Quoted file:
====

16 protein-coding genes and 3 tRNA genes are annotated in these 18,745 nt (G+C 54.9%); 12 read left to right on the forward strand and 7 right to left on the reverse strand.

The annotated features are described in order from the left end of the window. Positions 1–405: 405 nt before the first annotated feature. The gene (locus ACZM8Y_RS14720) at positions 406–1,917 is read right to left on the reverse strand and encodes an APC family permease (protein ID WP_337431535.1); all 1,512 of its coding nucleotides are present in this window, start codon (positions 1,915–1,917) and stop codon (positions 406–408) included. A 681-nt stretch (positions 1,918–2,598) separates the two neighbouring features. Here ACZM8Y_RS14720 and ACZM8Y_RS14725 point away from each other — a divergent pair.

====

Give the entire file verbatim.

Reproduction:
16 protein-coding genes and 3 tRNA genes are annotated in these 18,745 nt (G+C 54.9%); 12 read left to right on the forward strand and 7 right to left on the reverse strand.

The annotated features are described in order from the left end of the window. Positions 1–405: 405 nt before the first annotated feature. The gene (locus ACZM8Y_RS14720) at positions 406–1,917 is read right to left on the reverse strand and encodes an APC family permease (protein ID WP_337431535.1); all 1,512 of its coding nucleotides are present in this window, start codon (positions 1,915–1,917) and stop codon (positions 406–408) included. A 681-nt stretch (positions 1,918–2,598) separates the two neighbouring features. Here ACZM8Y_RS14720 and ACZM8Y_RS14725 point away from each other — a divergent pair.